10 Victorian Etiquette Rules That Seem Ridiculous Now

And two that are still spot on!

Mel Bailey
Created by Mel Bailey
On Mar 29, 2017
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  1. A gentleman should not bow from a window to a lady on the street, though he may bow slightly from the street upon being recognized by a lady in a window.

Because bowing to a lady from a window would make your neighbors think that you were either knocking boots or about to knock boots. Apparently, bowing was like foreplay in Victorian times. A hat tip was practically getting to third base.

2. No topic of absorbing interest may be admitted to polite conversation. 

Victorian etiquette required small talk only. Glove length. Bustle width. Teacup height. Those subjects are all WAY too controversial. Bringing up lively subjects such as those could lead to a (gasp!) DISCUSSION!

3. Never examines the cards in the card basket, even though they may be kept in public view in a lady's parlor.

In Victorian times, callers would leave their cards in a basket in a lady's parlor. It wouldn't be very sporting to rifle through them just to see what kind of rabble was dropping in on the lady in question. In fact, it would be quite untoward. (Untoward was the Victorian equivalent of a dick move.) Speaking of dick moves though, why do you keep the basket in full public view if you don't want anyone to rifle through it?

4. When crossing a muddy street, a lady should raise her dress with the right hand just a little above the ankle

Because lifting her dress with both hands might show more than just the ankle. It might show the (SCANDAL!) shin, which in Victorian times was basically a hoo-ha shot.

5. When embarking on a carriage ride, the gentleman always sits with his back to the horses, allowing the lady to take the seat opposite him.

During the Victorian era, it was considered bad form for a gentleman to allow a horse to pass wind upon a lady's hair. Men of the best breeding caught the equine flatulence in their top hats and waved the offending vapors towards the carriage driver. This rule went completely unspoken, of course.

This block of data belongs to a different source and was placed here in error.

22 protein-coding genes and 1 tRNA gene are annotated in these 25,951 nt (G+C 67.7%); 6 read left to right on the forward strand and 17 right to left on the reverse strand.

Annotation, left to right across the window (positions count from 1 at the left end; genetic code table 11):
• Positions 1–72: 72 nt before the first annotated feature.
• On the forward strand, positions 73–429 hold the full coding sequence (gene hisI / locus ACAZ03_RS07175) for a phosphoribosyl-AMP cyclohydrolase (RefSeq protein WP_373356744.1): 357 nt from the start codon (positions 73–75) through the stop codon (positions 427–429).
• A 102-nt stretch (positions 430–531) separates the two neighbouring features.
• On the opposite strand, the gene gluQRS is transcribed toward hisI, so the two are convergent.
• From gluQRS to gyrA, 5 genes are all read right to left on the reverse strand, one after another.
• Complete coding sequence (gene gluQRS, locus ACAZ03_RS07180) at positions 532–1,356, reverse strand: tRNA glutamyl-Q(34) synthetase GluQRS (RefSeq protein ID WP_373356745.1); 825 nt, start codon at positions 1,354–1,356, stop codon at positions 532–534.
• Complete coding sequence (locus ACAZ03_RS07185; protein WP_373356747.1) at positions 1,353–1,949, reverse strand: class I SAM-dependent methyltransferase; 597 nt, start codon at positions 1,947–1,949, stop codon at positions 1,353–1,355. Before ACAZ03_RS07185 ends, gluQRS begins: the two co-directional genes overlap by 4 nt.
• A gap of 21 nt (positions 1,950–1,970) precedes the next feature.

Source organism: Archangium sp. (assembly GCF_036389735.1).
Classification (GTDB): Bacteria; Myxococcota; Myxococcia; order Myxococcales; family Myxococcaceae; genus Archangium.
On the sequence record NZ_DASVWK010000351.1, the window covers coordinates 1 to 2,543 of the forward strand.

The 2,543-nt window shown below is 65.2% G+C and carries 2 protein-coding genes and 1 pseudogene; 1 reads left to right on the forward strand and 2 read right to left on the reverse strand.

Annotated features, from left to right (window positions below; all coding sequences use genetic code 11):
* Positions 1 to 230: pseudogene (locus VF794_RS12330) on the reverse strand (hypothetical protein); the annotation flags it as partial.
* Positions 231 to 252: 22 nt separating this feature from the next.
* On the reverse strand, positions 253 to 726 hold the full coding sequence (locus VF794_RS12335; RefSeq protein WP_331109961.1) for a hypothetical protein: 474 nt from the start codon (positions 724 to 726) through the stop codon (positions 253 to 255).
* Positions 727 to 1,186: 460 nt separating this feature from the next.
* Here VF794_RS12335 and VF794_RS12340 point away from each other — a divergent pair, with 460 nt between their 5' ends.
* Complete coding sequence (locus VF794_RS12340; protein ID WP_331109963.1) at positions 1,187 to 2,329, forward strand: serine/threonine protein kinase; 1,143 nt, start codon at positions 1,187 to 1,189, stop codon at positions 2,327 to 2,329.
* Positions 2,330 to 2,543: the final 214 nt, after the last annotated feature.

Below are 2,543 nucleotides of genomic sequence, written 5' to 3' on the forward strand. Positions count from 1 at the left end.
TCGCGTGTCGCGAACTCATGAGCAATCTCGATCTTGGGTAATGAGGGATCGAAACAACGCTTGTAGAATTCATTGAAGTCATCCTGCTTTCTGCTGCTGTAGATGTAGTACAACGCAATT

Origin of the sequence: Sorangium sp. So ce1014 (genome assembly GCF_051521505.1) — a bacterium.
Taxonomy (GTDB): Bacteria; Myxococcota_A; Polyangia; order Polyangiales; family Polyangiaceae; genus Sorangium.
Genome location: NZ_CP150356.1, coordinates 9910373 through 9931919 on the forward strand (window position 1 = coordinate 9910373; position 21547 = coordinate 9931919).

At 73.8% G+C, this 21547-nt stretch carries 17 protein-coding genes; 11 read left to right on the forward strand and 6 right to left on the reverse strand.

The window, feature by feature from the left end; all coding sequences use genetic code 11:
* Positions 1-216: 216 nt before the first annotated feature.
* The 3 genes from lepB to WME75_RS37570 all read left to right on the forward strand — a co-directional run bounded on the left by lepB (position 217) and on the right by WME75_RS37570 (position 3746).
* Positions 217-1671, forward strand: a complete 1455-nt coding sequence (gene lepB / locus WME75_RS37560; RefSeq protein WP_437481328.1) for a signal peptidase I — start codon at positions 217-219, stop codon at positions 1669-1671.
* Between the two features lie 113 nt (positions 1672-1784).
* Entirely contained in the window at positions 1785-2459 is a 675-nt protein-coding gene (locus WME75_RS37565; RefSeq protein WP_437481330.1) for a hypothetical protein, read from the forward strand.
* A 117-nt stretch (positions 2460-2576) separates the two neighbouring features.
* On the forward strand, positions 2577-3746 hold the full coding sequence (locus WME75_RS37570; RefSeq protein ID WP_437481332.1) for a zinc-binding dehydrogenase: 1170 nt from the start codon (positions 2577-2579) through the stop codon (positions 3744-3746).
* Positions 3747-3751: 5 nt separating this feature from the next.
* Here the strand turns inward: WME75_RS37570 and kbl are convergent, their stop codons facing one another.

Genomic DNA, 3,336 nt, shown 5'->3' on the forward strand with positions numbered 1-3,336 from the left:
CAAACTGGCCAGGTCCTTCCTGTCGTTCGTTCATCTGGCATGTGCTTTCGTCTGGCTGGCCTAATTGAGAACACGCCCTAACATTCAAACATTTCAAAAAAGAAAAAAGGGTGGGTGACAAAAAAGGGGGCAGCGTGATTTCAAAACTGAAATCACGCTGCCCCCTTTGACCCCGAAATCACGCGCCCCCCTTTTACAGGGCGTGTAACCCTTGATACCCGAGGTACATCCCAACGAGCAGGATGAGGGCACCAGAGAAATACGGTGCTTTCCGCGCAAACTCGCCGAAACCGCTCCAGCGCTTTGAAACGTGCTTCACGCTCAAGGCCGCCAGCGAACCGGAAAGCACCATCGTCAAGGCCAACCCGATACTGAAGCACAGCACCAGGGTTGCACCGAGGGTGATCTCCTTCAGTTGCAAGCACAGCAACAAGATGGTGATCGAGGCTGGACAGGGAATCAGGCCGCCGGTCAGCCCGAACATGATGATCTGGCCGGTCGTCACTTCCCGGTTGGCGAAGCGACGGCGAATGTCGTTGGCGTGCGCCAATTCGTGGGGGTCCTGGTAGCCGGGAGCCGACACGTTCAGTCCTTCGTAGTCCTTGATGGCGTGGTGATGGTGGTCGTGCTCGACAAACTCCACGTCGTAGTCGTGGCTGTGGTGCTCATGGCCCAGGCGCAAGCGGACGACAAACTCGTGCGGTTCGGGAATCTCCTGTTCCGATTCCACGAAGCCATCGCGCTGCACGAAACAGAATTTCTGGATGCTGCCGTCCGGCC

6. Even to kettle-drums, that institution for women, all the husbands must be invited.

It was also written somewhere that men should not accept an invitation to a Kettle-Drum no matter how many times asked. Thus began the great Kettle-Drum impasse of the 1800s.

7. To greet someone by saying “Hello, old fellow” indicates ill-breeding. If you are approached in this vulgar manner, it is better to give a civil reply and address the person respectfully, in which case he is quite likely to be ashamed of his own conduct.

The "Hello, Old Fellow" riots of 1842. No one was spared.

8. Morning calls will be made from 3 until 5, and it is considered very bad form for a lady not to be dressed during that time.

Victorian ladies used to run around calling on each other. If you weren't able to get dressed by 3 in the afternoon, tough biscuits! You were the one to be called upon, and may God help you if you weren't fully dressed by calling time. This rule seems especially strange to women of today who are loathe to put on a pair of ripped yoga pants for the UPS guy.

9. A lady may dance with a man twice in a row, but not three times.

Ladies who danced with a man once were given a dance card. Twice, she received a withering look. Three times? She received a scarlet letter to attach to her bosom.

10. During dinner, a gentleman converses with the lady to his right.

Not many know this now but, back then, women seated on the left were real wazz bags.

11. No gentleman should stand on street corners and make remarks about the ladies passing by.

This one still makes sense today. However, we might forgive this, if the cat-calling was delivered in the parlance of Victorian times. "Good lady! Yea and verily. I wouldst forfeit the use of my right arm for the chance to sup upon your fair and comely hindquarters!" It sounds so much better than, "Yo girl, I'd chop off a limb if you'd let me stick my face in that butt."

12. Never use the knife to carry food to the mouth.

Well, no. Of course you shouldn't do this. Someone might startle you by calling you an old fellow, and you might slip and cut off the lips.

Interested in learning more?

During the Victorian era, many books were read and written about Etiquette, mostly because they didn't have HBO Go and people had nothing better to do than write books about glove length. One of the most extensive tomes was the 581 page "Hills Manual of Social and Business Forms" written by scholar and apparent shut-in Thomas E. Hill. Another was "Sensible Etiquette of the Best Society, Customs, Manners, Morals, and Home Culture" by Clara Sophia Bloomfield-Moore, who apparently named her books like her parents named her.